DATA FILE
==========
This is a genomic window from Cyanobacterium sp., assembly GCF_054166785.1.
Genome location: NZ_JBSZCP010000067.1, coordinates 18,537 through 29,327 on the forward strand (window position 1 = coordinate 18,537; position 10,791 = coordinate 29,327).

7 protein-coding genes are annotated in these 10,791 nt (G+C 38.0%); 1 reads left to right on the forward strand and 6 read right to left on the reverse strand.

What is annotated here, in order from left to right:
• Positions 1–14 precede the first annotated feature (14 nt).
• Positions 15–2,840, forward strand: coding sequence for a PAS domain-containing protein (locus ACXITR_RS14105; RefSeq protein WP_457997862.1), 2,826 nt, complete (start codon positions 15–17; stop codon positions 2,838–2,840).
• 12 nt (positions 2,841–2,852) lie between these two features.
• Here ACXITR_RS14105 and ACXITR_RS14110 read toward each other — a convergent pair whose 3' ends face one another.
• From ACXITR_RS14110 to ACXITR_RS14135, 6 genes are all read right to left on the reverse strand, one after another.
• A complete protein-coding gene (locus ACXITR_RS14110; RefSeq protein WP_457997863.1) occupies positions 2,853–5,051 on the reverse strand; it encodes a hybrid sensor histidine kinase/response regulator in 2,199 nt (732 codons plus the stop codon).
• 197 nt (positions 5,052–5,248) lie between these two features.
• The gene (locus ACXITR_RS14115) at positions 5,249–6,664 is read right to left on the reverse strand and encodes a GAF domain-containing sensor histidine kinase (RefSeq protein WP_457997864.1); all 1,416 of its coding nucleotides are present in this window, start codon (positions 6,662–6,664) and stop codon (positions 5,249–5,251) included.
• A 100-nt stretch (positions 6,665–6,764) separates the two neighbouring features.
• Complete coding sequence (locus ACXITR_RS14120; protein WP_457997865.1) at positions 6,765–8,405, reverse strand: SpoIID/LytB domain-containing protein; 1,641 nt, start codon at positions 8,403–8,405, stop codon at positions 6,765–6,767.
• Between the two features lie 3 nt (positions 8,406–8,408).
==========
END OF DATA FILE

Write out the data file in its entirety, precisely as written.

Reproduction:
This is a genomic window from Cyanobacterium sp., assembly GCF_054166785.1.
Genome location: NZ_JBSZCP010000067.1, coordinates 18,537 through 29,327 on the forward strand (window position 1 = coordinate 18,537; position 10,791 = coordinate 29,327).

7 protein-coding genes are annotated in these 10,791 nt (G+C 38.0%); 1 reads left to right on the forward strand and 6 read right to left on the reverse strand.

What is annotated here, in order from left to right:
• Positions 1–14 precede the first annotated feature (14 nt).
• Positions 15–2,840, forward strand: coding sequence for a PAS domain-containing protein (locus ACXITR_RS14105; RefSeq protein WP_457997862.1), 2,826 nt, complete (start codon positions 15–17; stop codon positions 2,838–2,840).
• 12 nt (positions 2,841–2,852) lie between these two features.
• Here ACXITR_RS14105 and ACXITR_RS14110 read toward each other — a convergent pair whose 3' ends face one another.
• From ACXITR_RS14110 to ACXITR_RS14135, 6 genes are all read right to left on the reverse strand, one after another.
• A complete protein-coding gene (locus ACXITR_RS14110; RefSeq protein WP_457997863.1) occupies positions 2,853–5,051 on the reverse strand; it encodes a hybrid sensor histidine kinase/response regulator in 2,199 nt (732 codons plus the stop codon).
• 197 nt (positions 5,052–5,248) lie between these two features.
• The gene (locus ACXITR_RS14115) at positions 5,249–6,664 is read right to left on the reverse strand and encodes a GAF domain-containing sensor histidine kinase (RefSeq protein WP_457997864.1); all 1,416 of its coding nucleotides are present in this window, start codon (positions 6,662–6,664) and stop codon (positions 5,249–5,251) included.
• A 100-nt stretch (positions 6,665–6,764) separates the two neighbouring features.
• Complete coding sequence (locus ACXITR_RS14120; protein WP_457997865.1) at positions 6,765–8,405, reverse strand: SpoIID/LytB domain-containing protein; 1,641 nt, start codon at positions 8,403–8,405, stop codon at positions 6,765–6,767.
• Between the two features lie 3 nt (positions 8,406–8,408).